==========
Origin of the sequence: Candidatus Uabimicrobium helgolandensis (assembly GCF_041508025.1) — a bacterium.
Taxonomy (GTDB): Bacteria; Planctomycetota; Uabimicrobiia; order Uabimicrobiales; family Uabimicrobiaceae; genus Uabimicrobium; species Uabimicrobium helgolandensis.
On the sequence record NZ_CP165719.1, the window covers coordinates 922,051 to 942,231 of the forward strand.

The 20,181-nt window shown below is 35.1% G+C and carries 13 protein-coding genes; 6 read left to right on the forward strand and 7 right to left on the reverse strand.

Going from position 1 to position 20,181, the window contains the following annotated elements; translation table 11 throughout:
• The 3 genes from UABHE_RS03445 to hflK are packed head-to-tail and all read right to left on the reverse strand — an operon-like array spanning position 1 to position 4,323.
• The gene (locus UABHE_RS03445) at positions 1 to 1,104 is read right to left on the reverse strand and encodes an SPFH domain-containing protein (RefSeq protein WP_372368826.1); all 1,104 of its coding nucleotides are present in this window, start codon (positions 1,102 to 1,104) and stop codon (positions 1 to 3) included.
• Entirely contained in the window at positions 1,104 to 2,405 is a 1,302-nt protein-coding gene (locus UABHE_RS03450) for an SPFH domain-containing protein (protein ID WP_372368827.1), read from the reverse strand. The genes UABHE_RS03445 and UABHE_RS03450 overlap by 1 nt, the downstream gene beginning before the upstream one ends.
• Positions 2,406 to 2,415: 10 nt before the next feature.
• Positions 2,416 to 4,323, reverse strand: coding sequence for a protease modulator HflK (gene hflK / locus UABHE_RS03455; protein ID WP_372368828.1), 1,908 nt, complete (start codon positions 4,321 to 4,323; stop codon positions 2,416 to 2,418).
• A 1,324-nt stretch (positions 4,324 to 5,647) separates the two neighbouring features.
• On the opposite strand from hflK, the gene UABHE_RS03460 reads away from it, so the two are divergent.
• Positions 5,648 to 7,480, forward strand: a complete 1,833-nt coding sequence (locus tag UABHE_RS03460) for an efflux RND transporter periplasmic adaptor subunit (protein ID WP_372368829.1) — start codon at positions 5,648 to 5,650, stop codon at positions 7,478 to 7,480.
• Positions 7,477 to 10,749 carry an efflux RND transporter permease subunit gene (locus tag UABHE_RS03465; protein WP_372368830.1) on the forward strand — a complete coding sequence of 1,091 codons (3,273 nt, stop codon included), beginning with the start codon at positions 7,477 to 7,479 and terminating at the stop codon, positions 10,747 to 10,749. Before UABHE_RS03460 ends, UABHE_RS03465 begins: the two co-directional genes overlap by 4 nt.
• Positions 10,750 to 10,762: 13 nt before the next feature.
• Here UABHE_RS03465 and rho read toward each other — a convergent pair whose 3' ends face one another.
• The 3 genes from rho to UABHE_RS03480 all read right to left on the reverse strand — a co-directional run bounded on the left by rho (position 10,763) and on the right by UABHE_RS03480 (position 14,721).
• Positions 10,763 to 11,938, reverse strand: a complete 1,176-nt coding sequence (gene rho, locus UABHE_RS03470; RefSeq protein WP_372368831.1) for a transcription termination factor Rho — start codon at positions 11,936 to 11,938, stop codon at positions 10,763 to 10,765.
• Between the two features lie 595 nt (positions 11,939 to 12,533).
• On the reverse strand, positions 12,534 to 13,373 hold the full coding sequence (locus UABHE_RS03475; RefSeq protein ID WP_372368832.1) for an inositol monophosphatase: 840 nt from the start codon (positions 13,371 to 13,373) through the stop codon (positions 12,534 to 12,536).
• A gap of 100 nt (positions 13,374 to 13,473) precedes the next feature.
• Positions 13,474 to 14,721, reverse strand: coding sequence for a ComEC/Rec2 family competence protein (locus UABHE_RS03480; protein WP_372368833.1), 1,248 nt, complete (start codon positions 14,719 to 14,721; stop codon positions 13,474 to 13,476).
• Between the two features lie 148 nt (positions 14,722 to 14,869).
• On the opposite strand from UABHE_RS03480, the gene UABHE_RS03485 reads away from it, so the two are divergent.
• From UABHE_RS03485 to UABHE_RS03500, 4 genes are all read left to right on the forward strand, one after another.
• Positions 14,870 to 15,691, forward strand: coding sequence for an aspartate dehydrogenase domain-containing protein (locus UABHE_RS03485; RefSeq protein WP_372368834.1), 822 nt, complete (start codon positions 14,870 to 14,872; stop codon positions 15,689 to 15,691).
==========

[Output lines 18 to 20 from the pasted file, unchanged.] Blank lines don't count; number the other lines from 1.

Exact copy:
• Positions 10,763 to 11,938, reverse strand: a complete 1,176-nt coding sequence (gene rho, locus UABHE_RS03470; RefSeq protein WP_372368831.1) for a transcription termination factor Rho — start codon at positions 11,936 to 11,938, stop codon at positions 10,763 to 10,765.
• Between the two features lie 595 nt (positions 11,939 to 12,533).
• On the reverse strand, positions 12,534 to 13,373 hold the full coding sequence (locus UABHE_RS03475; RefSeq protein ID WP_372368832.1) for an inositol monophosphatase: 840 nt from the start codon (positions 13,371 to 13,373) through the stop codon (positions 12,534 to 12,536).